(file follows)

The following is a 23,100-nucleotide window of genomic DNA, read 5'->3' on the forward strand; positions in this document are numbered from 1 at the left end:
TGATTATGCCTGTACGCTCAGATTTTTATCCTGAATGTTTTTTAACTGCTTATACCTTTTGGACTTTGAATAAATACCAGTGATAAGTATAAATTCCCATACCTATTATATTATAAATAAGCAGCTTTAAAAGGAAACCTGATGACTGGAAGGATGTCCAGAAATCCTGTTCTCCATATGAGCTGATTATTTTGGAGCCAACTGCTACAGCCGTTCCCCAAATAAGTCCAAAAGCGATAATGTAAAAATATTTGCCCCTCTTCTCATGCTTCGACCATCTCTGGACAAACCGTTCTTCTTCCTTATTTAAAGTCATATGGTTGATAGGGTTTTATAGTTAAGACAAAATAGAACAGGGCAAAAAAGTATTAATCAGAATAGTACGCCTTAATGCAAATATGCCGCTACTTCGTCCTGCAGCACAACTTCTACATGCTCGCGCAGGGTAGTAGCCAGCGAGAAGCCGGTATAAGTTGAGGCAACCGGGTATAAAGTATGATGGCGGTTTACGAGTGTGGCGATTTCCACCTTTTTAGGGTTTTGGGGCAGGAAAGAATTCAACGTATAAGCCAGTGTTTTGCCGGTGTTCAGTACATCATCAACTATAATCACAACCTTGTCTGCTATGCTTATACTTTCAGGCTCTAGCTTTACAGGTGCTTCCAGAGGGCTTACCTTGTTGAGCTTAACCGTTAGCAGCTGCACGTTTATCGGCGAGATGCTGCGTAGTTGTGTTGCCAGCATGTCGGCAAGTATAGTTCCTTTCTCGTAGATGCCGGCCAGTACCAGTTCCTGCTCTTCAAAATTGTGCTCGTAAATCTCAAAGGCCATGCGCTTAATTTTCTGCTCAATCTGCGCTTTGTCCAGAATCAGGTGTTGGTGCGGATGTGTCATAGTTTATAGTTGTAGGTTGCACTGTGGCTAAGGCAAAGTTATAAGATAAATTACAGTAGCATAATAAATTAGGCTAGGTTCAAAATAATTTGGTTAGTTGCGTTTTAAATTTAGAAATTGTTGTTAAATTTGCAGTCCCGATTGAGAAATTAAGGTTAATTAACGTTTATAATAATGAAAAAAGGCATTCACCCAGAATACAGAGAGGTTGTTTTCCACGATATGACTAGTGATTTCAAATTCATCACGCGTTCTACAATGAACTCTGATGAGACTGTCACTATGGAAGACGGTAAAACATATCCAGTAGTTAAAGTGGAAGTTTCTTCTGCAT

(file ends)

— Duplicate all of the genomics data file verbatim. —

The following is a 23,100-nucleotide window of genomic DNA, read 5'->3' on the forward strand; positions in this document are numbered from 1 at the left end:
TGATTATGCCTGTACGCTCAGATTTTTATCCTGAATGTTTTTTAACTGCTTATACCTTTTGGACTTTGAATAAATACCAGTGATAAGTATAAATTCCCATACCTATTATATTATAAATAAGCAGCTTTAAAAGGAAACCTGATGACTGGAAGGATGTCCAGAAATCCTGTTCTCCATATGAGCTGATTATTTTGGAGCCAACTGCTACAGCCGTTCCCCAAATAAGTCCAAAAGCGATAATGTAAAAATATTTGCCCCTCTTCTCATGCTTCGACCATCTCTGGACAAACCGTTCTTCTTCCTTATTTAAAGTCATATGGTTGATAGGGTTTTATAGTTAAGACAAAATAGAACAGGGCAAAAAAGTATTAATCAGAATAGTACGCCTTAATGCAAATATGCCGCTACTTCGTCCTGCAGCACAACTTCTACATGCTCGCGCAGGGTAGTAGCCAGCGAGAAGCCGGTATAAGTTGAGGCAACCGGGTATAAAGTATGATGGCGGTTTACGAGTGTGGCGATTTCCACCTTTTTAGGGTTTTGGGGCAGGAAAGAATTCAACGTATAAGCCAGTGTTTTGCCGGTGTTCAGTACATCATCAACTATAATCACAACCTTGTCTGCTATGCTTATACTTTCAGGCTCTAGCTTTACAGGTGCTTCCAGAGGGCTTACCTTGTTGAGCTTAACCGTTAGCAGCTGCACGTTTATCGGCGAGATGCTGCGTAGTTGTGTTGCCAGCATGTCGGCAAGTATAGTTCCTTTCTCGTAGATGCCGGCCAGTACCAGTTCCTGCTCTTCAAAATTGTGCTCGTAAATCTCAAAGGCCATGCGCTTAATTTTCTGCTCAATCTGCGCTTTGTCCAGAATCAGGTGTTGGTGCGGATGTGTCATAGTTTATAGTTGTAGGTTGCACTGTGGCTAAGGCAAAGTTATAAGATAAATTACAGTAGCATAATAAATTAGGCTAGGTTCAAAATAATTTGGTTAGTTGCGTTTTAAATTTAGAAATTGTTGTTAAATTTGCAGTCCCGATTGAGAAATTAAGGTTAATTAACGTTTATAATAATGAAAAAAGGCATTCACCCAGAATACAGAGAGGTTGTTTTCCACGATATGACTAGTGATTTCAAATTCATCACGCGTTCTACAATGAACTCTGATGAGACTGTCACTATGGAAGACGGTAAAACATATCCAGTAGTTAAAGTGGAAGTTTCTTCTGCAT